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Now would you see this aged Thorn,
This Pond, and beauteous Hill of moss,
You must take care and choose your time
The mountain when to cross.
Por oft there sits between the Heap
That's like an infant's grave in size,
And that same Pond of which I spoke,
A Woman in a scarlet cloak,
And to herself she cries,
“Oh misery! oh misery!
Oh woe is me! oh misery !"

At all times of the day and night
This wretched Woman thither goes ;
And she is known to every star,
And every wind that blows ;
And there, beside the Thorn, she sits
When the blue daylight's in the skies,
And when the whirlwind's on the hill,
Or frosty air is keen and still,

And to herself she cries, : “ Oh misery! oh misery!

“ Now wherefore, thus, by day and night,
In rain, in tempest, and in snow,
Thus to the dreary mountain-top
Does this poor Woman go ?
And why sits she beside the Thorn
When the blue daylight's in the sky,
Or when the whirlwind's on the hill,
Or frosty air is keen and still,
And wherefore does she cry?-
Oh wherefore? wherefore ? tell me why
Does she repeat that doleful cry?”

“ I cannot tell ; I wish I could;
For the true reason no one knows :
But if you'd gladly view the spot,
The spot to which she goes ;
The Heap that's like an infant's grave,
The Pond — and Thorn, so old and gray;
Pass by her door — 'tis seldom shut –
And, if you see her in her hut,
Then to the spot away!
I never heard of such as dare
Approach the spot when she is there.”

“ But wherefore to the mountain-top
Can this unhappy Woman go,
Whatever star is in the skies,
Whatever wind may blow ?”
“ 'Tis known, that twenty years are passed
Since she (her name is Martha Ray)
Gave with a maiden's true good will
Her company to Stephen Hill ;
And she was blithe and gay,
While friends and kindred all approved
Of him whom tenderly she loved.

And they had fixed the wedding-day,
The morning that must wed them both ;
But Stephen to another Maid
Had sworn another oath ;
And with this other Maid to church
Unthinking Stephen went -
Poor Martha! on that woeful day
A pang of pitiless dismay
Into her soul was sent;
A Fire was kindled in her breast,
Which might not burn itself to rest.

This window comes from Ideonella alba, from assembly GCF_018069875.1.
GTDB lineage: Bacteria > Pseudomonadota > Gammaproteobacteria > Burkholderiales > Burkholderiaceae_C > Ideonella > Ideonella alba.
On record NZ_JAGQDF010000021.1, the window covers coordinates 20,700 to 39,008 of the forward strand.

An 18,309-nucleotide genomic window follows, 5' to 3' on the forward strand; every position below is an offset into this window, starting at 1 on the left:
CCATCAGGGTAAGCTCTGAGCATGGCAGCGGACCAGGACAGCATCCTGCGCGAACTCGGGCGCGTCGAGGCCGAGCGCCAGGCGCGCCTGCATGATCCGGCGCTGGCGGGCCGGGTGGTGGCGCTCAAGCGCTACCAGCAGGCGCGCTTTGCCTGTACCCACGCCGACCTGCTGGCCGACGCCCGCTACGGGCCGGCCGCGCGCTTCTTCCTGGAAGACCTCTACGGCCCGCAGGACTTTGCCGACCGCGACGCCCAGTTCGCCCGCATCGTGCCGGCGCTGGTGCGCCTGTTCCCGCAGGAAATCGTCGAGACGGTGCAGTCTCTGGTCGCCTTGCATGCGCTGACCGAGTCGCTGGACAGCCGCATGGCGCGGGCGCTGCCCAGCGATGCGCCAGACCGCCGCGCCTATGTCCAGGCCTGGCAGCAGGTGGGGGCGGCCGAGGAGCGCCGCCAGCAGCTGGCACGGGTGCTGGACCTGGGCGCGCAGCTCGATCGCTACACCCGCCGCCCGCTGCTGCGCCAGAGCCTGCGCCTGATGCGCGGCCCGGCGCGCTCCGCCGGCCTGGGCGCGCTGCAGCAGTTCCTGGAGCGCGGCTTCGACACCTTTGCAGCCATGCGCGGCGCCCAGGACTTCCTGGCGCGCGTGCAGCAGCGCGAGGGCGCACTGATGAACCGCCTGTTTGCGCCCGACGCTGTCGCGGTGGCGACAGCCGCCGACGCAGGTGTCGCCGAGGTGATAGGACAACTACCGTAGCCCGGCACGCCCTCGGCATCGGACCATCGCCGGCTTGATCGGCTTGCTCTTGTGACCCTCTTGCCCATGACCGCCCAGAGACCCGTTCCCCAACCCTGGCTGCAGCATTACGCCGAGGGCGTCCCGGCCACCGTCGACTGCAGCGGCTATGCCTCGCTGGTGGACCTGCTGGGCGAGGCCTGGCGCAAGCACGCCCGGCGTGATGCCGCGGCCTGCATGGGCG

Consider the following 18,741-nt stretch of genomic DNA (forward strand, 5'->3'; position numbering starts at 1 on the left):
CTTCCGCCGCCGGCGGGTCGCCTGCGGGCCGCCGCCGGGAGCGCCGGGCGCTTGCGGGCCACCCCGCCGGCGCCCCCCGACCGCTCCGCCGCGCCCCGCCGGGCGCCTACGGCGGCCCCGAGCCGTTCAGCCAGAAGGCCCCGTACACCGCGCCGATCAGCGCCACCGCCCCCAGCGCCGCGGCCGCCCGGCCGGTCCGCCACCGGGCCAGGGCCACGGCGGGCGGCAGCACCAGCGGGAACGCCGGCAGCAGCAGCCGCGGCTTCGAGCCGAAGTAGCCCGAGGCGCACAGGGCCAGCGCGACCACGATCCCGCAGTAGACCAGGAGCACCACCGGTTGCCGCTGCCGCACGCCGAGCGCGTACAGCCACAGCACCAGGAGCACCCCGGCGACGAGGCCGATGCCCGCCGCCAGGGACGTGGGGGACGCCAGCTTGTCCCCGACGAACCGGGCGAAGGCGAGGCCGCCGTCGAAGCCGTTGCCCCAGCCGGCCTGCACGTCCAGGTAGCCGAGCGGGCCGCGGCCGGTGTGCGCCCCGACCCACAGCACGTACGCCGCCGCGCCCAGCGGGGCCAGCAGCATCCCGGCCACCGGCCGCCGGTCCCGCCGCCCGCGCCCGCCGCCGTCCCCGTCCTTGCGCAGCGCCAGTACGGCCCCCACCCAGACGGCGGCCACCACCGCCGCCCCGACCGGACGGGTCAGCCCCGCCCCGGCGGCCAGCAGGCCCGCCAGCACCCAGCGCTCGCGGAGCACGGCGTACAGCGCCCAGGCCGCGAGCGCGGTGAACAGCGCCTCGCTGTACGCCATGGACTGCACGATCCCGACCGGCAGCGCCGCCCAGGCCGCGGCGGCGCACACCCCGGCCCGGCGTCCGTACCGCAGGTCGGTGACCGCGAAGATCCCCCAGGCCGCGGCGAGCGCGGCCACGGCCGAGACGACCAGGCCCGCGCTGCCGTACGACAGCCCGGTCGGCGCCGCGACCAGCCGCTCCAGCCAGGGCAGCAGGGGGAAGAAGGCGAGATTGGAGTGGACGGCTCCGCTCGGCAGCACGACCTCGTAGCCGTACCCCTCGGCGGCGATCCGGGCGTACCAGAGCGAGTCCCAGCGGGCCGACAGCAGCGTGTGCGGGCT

They say, full six months after this,
While yet the summer leaves were green,
She to the mountain-top would go,
And there was often seen.
'Tis said, her lamentable state
Even to a careless eye was plain;
She was with child, and she was mad;
Yet often she was sober sad
From her exceeding pain.
O guilty Father, - would that death
Had saved him from that breach of faith!

!

Sad case for such a brain to hold

Communion with a stirring child !
- Sad case, as you may think, for one
Who had a brain so wild !
Last Christmas-eve we talked of this,
And grey-haired Wilfred of the glen
Held that the unborn Infant wrought
About its mother's heart, and brought
Her senses back again :
And when at last her time drew near,
Her looks were calm, her senses clear.

No more I know, I wish I did,
And I would tell it all to you
For what became of this poor child
There's none that ever knew:
And if a child was born or no,
There's no one that could ever tell ;
And if 'twas born alive or dead,
There's no one knows, as I have said ;
But some remember well,'
That Martha Ray about this time
Would up the mountain often climb.

And all that winter, when at night
The wind blew from the mountain-peak,
'Twas worth your while, though in the dark,
The churchyard path to seek :
For many a time and oft were heard
Cries coming from the mountain-head:
Some plainly living voices were ;
And others, I've heard many swear,
Were voices of the dead :
I cannot think, whate'er they say,
They had to do with Martha Ray.

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